Jack Goody and Ian Watt’s “The Consequence of Literacy” essay entails details about how how different thought processes categorizes people into different types of literate societies. One of the key concepts in their essay that proves this point is literacy there are however more. For example, Language, oral communication, social tradition, organizational reform, and types of writing also play a key part in how people think.
To begin with, Language is word that covers large ground. To Goody and Watt Language sets up the foundation that decides whether one is placed in a literate or non-literate. In the opening second paragraph it states, “language that enabled man to achieve a form of social organization whose range and complexity was different in kind from that of animals:” (305). I believe that this key concept of language adds substance to the essay in the way that it validates the point of literate and non-literate societies. By this I mean that from language most place people into these categories. Language varies in dialect and often times dialect can stereotype literacy level. Take for example a mountain dialect of English versus a Brooklyn dialect. One would easily believe that the man or woman from Brooklyn was more literate than the man or woman from the Appalachian mountains. For this reason I believe that this concept is relevant to Goody and Watt’s essay.
Secondly, I believe that social tradition also play a big part in Goody and Watt’s essay. I say this because throughout their essay they return to the concept of how big a part the traditions in society play in the development of literacy. Social tradition and language go hand in hand. As I remember reading on page 307 the authors wrote that with story telling what an individual remembers from hearing a story in the past is what he will tell and in that way the language of the tale is changed and a new social tradition is created. Throughout the essay social tradition also shows how as times have changed traditions still play a huge role in how different societies have revered certain aspects and done away with others. It could be said that the teaching and learning of the Alphabet is a social tradition and the phonetic system that was developed along with it creates a social tradition in which mothers teach their infants the way to pronounce the letters in order to learn to read and write. For this reason and more I believe that social tradition is relevant to Goody and Watt’s essay.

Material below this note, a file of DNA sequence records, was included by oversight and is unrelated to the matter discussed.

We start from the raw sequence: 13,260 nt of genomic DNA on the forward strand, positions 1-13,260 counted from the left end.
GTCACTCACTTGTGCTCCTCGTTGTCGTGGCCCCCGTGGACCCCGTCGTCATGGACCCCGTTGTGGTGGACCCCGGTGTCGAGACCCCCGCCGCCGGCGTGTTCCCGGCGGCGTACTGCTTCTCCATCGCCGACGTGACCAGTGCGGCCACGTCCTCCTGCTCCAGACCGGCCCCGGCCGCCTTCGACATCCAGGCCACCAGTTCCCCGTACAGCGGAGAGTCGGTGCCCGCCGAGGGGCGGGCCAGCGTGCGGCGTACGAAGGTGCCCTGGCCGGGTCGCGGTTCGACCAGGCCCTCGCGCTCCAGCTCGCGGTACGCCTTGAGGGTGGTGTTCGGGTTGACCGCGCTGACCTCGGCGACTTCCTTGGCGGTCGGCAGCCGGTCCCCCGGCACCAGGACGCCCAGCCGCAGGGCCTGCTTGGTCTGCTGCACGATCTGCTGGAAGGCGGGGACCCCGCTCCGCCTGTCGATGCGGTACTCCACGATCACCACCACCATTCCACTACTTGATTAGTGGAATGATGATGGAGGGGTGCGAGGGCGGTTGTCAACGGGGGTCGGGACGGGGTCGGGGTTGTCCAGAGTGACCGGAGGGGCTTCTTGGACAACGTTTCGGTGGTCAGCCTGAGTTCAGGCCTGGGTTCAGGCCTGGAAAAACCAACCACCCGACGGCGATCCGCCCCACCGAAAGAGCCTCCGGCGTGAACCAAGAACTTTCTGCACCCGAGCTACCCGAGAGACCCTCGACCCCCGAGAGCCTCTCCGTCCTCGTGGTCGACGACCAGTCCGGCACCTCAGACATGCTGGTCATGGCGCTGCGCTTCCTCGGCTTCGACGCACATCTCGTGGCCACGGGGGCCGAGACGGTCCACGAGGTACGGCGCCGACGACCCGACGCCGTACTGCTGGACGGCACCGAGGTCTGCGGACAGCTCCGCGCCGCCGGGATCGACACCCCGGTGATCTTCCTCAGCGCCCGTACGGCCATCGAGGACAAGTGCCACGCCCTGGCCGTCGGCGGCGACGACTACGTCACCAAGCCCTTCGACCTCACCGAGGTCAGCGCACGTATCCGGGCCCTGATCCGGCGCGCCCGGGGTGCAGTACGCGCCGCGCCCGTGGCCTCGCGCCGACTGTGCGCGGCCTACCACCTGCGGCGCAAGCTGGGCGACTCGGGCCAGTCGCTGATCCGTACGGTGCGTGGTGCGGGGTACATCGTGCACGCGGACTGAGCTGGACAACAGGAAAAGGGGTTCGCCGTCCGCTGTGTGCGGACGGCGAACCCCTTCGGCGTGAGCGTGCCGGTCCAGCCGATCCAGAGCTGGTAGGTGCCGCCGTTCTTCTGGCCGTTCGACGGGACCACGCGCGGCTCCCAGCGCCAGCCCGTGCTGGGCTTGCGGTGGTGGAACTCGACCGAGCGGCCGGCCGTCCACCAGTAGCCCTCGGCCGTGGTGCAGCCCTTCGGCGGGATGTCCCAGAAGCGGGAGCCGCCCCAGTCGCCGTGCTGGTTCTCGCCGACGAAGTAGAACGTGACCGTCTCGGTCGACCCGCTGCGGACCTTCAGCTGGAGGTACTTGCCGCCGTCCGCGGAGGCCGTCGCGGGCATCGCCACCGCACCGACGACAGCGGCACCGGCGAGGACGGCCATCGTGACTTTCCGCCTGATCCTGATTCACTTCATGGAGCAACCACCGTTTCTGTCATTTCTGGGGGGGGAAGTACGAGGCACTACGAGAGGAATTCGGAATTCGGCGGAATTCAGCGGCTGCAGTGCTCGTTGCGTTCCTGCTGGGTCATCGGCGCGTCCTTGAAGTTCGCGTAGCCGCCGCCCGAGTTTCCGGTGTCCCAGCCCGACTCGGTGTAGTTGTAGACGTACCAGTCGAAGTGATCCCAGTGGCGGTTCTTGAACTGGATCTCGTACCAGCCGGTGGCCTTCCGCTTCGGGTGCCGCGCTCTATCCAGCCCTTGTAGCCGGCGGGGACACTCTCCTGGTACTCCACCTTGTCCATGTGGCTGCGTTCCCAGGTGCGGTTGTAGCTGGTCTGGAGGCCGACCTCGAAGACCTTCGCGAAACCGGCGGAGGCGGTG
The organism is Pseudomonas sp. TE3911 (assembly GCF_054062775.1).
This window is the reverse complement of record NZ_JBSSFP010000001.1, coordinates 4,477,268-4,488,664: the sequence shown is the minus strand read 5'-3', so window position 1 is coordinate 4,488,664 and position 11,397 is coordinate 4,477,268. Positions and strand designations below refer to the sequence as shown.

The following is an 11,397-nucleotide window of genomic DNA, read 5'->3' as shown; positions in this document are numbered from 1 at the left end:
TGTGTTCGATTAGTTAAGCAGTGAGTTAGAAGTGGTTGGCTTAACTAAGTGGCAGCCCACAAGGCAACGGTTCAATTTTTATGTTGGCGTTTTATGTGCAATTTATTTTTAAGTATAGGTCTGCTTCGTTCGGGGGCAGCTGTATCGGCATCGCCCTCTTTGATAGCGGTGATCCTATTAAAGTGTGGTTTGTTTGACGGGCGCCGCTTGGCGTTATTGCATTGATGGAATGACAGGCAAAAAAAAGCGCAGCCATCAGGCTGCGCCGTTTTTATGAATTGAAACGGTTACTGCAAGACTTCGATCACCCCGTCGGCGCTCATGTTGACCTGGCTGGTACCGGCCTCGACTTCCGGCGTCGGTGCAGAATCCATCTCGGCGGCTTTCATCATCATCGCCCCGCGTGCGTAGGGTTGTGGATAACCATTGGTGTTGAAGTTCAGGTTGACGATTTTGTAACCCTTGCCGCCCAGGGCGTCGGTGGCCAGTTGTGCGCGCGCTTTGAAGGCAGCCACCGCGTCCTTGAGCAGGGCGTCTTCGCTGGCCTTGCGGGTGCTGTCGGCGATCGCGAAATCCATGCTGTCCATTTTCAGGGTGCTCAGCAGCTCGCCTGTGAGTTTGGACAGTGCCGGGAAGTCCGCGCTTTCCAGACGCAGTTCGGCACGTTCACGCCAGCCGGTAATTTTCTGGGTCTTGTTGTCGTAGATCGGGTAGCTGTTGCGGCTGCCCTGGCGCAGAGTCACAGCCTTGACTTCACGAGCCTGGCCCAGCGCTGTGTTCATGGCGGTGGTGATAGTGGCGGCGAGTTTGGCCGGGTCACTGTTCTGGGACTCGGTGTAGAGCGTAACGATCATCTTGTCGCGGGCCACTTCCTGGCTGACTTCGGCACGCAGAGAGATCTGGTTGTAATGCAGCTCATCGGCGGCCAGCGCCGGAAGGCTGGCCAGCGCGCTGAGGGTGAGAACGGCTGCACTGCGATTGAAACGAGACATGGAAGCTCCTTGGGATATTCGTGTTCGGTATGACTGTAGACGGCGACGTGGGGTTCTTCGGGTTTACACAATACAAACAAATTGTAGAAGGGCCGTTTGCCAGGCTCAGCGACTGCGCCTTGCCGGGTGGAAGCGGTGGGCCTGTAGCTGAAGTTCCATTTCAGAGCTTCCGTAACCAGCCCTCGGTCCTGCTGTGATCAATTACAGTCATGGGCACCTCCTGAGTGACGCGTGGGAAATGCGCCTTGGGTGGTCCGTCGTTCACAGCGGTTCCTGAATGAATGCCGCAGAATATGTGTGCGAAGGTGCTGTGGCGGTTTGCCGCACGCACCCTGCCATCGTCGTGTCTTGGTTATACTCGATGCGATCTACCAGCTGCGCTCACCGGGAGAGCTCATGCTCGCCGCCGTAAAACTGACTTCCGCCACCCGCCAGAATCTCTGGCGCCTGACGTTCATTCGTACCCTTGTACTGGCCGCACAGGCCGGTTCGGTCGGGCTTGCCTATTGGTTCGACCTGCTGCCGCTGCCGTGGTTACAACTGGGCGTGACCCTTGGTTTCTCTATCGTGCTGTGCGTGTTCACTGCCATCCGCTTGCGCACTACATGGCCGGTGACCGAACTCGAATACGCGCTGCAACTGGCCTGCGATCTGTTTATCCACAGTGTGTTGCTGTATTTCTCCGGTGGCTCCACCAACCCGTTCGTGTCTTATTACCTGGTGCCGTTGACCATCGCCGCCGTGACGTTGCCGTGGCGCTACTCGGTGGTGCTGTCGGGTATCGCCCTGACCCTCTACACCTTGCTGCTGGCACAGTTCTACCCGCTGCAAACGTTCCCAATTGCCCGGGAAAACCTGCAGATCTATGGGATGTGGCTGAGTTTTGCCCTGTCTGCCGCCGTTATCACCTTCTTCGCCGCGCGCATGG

Lastly, oral communication is relevant to the two author’s essay because it shows how it links both language and social tradition. It also explains to us that oral communication should not be forgotten about. On page 344 it states, “The development of an easy system of writing (easy both in terms of the materials employed and the signs used) was more than a mere pre-condition of Greek achievement; it influenced its whole nature and development in fundamental ways. In oral societies the cultural tradition is transmitted most entirely by face to face communication; and changes in its content are accompanied by the homeostatic process of forgetting or transforming those parts of the tradition that cease to be either necessary or relevant.” This quote exemplifies the idea that with a higher standard of literacy, writing even in its simplest forms erase the connect of oral communication and make it unnecessary. This is why I believe that this is a relevant concept within the essay because it allows us to understand why over time and generations speaking has been turned into an art form. “Writing is an addition, not an alternative, to oral transmission”(345). Written or spoken language has the ability to construct literacy levels and what I believe Goody and Watt’s were trying to convey is that sophistication or simplicity in language does not necessarily apply a standard of literacy because literacy is in fact a form of intellect that cannot be measured by word usage or sentence structure because of the various changes that have been implemented to it over the years.